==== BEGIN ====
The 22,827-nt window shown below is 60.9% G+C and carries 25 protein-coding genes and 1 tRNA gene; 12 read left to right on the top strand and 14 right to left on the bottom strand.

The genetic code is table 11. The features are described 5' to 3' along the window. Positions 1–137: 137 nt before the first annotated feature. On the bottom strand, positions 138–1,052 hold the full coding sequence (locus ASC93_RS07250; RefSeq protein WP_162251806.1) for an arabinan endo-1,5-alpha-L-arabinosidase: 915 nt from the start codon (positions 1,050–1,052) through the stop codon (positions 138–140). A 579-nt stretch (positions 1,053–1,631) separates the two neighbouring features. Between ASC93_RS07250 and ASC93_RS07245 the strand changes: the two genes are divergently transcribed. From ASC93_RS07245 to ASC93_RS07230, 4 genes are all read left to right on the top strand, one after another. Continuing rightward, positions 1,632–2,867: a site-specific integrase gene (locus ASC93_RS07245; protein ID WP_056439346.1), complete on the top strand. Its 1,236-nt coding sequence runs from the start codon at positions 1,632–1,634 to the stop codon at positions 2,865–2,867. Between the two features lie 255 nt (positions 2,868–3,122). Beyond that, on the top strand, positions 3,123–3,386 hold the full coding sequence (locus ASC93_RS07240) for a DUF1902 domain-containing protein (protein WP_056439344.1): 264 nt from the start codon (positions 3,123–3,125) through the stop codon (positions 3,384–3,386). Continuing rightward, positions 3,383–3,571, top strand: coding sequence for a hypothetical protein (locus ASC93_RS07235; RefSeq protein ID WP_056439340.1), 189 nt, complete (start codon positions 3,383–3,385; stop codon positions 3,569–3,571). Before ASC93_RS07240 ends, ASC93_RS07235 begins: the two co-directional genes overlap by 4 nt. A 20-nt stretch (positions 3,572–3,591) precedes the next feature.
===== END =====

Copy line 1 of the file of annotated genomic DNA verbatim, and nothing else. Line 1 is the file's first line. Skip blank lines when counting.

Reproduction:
The 22,827-nt window shown below is 60.9% G+C and carries 25 protein-coding genes and 1 tRNA gene; 12 read left to right on the top strand and 14 right to left on the bottom strand.